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Necrotising Fasciitis
Disability Due to Negligent Medical Care of Necrotising Fasciitis

Disability Due to Negligent Medical Care of Necrotising Fasciitis

From prevention to diagnosis and treatment, timely and effective medical management of a patient with necrotising fasciitis is crucial to the patient's long-term health and, sometimes, their very survival.

Suspecting necrotising fasciitis

Poor-quality care may be regarded as negligent and, if the patient suffers a poor long-term outcome, may justify a claim for compensation.

Necrotising fasciitis is a horrific and life-threatening soft-tissue infection. Every attempt should be made to ensure that vulnerable patients are protected against this illness. Patients who are about to undergo surgery should be assessed for their risk of infection. Particularly those who have a weakened immune system, who have chronic health conditions, who are overweight, elderly or who are diabetic may require antibiotics prior to surgery to help ward off infection. A failure to carry out and, where necessary, act on a risk assessment, allowing a patient to become seriously ill may be regarded as negligent. A failure to monitor closely for signs of illness may be seen as substandard care.

A timely diagnosis

Urgent diagnosis is necessary for a patient who is developing necrotising fasciitis. Recognising any risk factors and recognising an possible symptoms can be the key to the patient's survival.

Symptoms which might be indicative of a soft-tissue infection could include the following:

  • The patient may have suffered recent trauma to the skin
  • They may be exhibiting swelling, redness and tenderness of the skin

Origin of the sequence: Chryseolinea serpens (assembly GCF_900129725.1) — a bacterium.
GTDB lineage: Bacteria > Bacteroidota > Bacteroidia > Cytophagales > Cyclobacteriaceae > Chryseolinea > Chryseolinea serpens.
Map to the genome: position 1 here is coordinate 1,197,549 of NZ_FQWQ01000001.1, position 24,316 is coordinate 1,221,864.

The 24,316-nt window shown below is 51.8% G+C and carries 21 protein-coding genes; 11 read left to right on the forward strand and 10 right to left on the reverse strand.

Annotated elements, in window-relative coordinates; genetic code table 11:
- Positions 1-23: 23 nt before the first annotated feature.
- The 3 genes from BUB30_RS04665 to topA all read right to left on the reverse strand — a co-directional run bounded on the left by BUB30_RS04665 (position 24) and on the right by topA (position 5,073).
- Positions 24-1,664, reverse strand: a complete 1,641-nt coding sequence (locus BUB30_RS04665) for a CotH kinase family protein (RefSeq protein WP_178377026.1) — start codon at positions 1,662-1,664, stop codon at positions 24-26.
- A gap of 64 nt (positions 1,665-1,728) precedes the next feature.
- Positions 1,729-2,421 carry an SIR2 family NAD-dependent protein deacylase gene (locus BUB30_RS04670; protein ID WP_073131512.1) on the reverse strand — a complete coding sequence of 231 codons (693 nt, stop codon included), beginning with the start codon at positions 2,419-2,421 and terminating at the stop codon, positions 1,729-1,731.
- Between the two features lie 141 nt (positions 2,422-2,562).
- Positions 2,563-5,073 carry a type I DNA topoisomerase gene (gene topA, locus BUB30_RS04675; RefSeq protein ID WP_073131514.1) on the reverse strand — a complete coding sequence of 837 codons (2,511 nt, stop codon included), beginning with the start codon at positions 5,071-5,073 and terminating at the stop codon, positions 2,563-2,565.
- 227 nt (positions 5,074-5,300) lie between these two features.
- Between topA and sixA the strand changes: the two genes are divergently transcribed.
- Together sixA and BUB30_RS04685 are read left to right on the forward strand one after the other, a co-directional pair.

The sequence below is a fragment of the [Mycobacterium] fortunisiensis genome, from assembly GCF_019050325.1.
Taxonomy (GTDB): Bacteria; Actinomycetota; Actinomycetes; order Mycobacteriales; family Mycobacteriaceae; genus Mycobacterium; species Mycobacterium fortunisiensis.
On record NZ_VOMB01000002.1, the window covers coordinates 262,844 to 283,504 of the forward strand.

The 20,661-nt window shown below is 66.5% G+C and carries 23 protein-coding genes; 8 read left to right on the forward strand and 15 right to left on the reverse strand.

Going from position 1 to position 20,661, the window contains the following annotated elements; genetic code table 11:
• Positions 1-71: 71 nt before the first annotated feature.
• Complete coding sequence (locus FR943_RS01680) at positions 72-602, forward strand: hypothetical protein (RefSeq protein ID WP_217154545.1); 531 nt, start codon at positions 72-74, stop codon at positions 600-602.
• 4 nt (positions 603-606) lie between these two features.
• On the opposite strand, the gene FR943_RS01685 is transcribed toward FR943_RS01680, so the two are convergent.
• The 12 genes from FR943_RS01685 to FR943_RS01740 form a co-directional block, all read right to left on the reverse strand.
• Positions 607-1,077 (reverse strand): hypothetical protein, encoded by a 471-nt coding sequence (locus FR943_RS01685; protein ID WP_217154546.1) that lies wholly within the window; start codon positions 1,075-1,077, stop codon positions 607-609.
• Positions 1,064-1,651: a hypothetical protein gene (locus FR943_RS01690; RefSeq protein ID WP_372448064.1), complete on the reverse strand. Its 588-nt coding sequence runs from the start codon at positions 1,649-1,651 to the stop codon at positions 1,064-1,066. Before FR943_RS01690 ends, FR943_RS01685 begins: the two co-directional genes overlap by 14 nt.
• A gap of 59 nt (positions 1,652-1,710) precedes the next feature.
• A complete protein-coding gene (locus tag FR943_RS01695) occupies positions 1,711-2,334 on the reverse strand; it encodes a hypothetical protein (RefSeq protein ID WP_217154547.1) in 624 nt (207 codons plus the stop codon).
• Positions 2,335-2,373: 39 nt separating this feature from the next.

• They are likely to be experiencing pain disproportionate to any sign of illness
  • They may be suffering with signs of infection such as a fast heartbeat and rapid breathing as well as a high temperature
  • They may be experiencing lethargy and nausea

A failure to refer a patient for immediate further tests and a specialist opinion may result in permanent disability, both physical and psychological.

Treatment delays and disability

A delay in initiating treatment can also prove catastrophic for the patient, allowing the infection to spread and increasing the chances of mortality. Due to the progressive nature of necrotising fasciitis, prompt treatment is associated with better outcomes.

The further the infection spreads throughout the body, the more damaging it will be. Greater areas of tissue will be lost and treatment may even require the amputation of a part or all of a limb.

Legal advice

If you or a loved one are struggling with the impact of a necrotising fasciitis infection due to poor medical management, it may be appropriate to make a claim for compensation.

Contact Glynns Solicitors, specialists in medical negligence law.

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